(Reuters) - Brent crude slipped toward $104 per barrel on Wednesday after softer official manufacturing data from top energy consumer China chipped away at a fragile market sentiment, while fading hopes for U.S. stimulus measures also weighed on prices.

China's official factory purchasing managers' index dropped to an eight-month low in July, reviving concerns the world's second-biggest economy was losing steam, along with other major Asian exporters Japan, South Korea and Taiwan who reported worsening economic stress on Tuesday.

Brent crude fell 51 cents to $104.41 a barrel by 0440 GMT, recovering from an earlier drop to a near one-week low of $104.06. U.S. crude dipped 24 cents to $87.82 per barrel, up from a low of $87.51 hit earlier in the session.

Oil prices pared some of their early losses after data showed China's HSBC PMI rose to the highest level since February, easing concerns stoked by the official PMI figure that fell short of expectations.

"We may see the market lighten its hold with the China PMI coming in below expectations, but it's not the end of the world, at least this week because, the main focus is still the FOMC and ECB meeting," said Ben Taylor, sales trader at CMC Markets.

Investors are expected to mostly stay on the sidelines as they wait for the outcome of the U.S. Federal Reserve's two-day policy meeting that started on Tuesday and the European Central Bank's meeting on Thursday.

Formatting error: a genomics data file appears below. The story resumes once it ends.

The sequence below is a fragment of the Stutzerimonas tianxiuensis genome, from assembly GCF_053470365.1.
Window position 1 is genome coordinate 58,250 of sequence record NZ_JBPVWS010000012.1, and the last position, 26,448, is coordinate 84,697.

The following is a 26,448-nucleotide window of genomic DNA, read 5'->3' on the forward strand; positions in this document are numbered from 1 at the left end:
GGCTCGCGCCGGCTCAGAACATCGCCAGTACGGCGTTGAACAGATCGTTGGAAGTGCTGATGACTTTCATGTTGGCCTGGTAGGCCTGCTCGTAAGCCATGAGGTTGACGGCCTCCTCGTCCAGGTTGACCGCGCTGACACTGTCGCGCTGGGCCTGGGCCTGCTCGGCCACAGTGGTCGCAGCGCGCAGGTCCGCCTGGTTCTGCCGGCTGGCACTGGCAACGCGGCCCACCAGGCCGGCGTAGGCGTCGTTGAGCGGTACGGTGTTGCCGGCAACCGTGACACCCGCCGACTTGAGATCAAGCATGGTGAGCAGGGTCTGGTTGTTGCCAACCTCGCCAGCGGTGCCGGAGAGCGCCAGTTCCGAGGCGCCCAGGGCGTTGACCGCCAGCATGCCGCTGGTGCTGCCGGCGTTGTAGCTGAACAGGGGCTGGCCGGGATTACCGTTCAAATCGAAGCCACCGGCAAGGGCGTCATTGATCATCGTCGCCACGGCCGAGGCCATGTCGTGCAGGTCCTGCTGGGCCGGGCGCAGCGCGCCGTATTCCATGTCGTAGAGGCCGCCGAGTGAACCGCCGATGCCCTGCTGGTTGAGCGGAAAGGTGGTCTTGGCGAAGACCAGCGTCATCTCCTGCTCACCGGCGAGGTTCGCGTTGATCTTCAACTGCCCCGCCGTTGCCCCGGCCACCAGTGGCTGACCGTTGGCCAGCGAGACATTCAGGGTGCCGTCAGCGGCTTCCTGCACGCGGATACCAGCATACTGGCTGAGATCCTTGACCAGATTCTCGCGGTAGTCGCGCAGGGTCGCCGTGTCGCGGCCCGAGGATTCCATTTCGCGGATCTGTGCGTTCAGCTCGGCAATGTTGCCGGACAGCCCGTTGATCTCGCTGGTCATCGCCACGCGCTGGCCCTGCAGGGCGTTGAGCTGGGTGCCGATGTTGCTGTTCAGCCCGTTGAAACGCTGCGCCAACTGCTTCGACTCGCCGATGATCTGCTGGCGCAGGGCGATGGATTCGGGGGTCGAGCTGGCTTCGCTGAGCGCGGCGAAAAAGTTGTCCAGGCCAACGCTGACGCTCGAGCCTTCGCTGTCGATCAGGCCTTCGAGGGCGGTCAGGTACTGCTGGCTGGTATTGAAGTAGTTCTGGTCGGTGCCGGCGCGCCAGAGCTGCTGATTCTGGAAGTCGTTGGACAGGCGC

Slowing growth in the United States, the world's top oil consumer, had fired up hopes of stimulus measures from the Federal Reserve late last week, but the chances of this seem lower now after recent supportive data, including higher home prices and improved consumer confidence.

"I'm not expecting much to come out of the Federal Reserve meeting, they will be waiting to see what the ECB does before announcing any new policy action."

"The U.S. economy is getting better, it may not be as quickly as everyone would like but it's growing."

The ECB meeting on Thursday remains a key focal point for the market which will be looking for detailed policy action to stem rising Spanish and Italian bond yields.

"The ECB is in a tight spot now, where they have no choice but to act to revive the economy, lower interest rates just doesn't seem to be working."

Germany's finance ministry on Tuesday reiterated its view that there is no need to grant a banking license to the euro zone's new bailout fund. Such a move could enable the fund to buy large amounts of debt issued by troubled euro zone economies.


U.S. crude oil inventories fell 11.6 million barrels in the week ended July 27, a far bigger drop than expected, as imports fell nearly 800,000 barrels per day (bpd), according to the American Petroleum Institute report on Tuesday.

The U.S. Energy Information Administration's weekly report follows at 10:30 a.m. EDT (1430 GMT) on Wednesday.

Oil prices continue to draw support from tensions between the West and Iran over the Islamic republic's nuclear ambitions and the escalating conflict in Syria.

President Barack Obama announced new U.S. sanctions against foreign banks that help Iran sell its oil on Tuesday, hoping to add pressure on Tehran a day before congressional votes on new sanctions.